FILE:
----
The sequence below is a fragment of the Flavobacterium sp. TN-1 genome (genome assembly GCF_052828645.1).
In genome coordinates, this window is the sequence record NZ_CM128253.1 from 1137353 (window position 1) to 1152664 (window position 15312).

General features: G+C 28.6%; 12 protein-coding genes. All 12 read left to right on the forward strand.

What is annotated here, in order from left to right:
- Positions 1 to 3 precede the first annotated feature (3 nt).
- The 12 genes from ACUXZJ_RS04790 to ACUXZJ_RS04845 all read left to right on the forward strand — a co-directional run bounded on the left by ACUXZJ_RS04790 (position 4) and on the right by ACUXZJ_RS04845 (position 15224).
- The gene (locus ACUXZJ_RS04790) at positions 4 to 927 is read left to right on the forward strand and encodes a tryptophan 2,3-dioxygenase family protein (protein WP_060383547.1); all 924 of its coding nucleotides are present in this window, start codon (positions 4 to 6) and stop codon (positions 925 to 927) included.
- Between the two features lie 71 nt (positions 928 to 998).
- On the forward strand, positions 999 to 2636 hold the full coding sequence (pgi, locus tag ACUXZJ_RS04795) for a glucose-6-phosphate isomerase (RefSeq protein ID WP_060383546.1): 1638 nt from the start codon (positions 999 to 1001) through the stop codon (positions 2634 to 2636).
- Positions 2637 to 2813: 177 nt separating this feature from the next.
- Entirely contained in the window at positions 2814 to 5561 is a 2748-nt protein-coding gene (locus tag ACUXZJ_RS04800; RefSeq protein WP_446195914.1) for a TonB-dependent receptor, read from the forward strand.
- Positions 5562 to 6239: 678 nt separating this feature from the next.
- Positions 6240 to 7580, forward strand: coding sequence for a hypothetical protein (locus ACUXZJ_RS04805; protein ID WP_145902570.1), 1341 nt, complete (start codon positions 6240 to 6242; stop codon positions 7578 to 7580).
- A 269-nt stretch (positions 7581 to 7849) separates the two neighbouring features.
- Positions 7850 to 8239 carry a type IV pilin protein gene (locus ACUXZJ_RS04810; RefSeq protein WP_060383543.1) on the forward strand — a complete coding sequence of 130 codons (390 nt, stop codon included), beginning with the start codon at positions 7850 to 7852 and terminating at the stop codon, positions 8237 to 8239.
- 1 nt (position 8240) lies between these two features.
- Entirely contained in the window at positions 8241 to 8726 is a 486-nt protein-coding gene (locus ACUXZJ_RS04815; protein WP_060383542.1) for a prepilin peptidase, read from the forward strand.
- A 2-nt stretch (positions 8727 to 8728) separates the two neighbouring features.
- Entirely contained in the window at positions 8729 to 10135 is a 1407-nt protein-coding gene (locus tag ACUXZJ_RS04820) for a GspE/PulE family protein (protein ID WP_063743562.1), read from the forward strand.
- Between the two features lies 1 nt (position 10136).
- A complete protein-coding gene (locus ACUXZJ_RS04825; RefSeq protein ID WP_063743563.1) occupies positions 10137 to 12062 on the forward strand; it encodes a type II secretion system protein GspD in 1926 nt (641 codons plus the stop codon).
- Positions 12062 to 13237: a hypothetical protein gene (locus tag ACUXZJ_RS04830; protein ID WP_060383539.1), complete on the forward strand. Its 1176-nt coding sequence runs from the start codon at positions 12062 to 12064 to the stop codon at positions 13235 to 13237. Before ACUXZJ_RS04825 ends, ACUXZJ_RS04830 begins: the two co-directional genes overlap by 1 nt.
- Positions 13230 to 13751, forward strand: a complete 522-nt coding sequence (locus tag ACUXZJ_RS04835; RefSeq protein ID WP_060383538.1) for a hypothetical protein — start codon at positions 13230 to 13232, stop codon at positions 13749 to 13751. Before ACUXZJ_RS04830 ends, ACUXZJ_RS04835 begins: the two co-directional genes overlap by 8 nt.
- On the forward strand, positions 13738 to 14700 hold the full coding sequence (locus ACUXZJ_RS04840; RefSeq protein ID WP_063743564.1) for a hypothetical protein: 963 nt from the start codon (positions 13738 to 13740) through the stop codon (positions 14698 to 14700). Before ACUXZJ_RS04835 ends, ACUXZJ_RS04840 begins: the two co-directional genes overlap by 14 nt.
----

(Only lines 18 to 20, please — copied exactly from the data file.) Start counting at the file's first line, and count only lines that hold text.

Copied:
- A 2-nt stretch (positions 8727 to 8728) separates the two neighbouring features.
- Entirely contained in the window at positions 8729 to 10135 is a 1407-nt protein-coding gene (locus tag ACUXZJ_RS04820) for a GspE/PulE family protein (protein ID WP_063743562.1), read from the forward strand.
- Between the two features lies 1 nt (position 10136).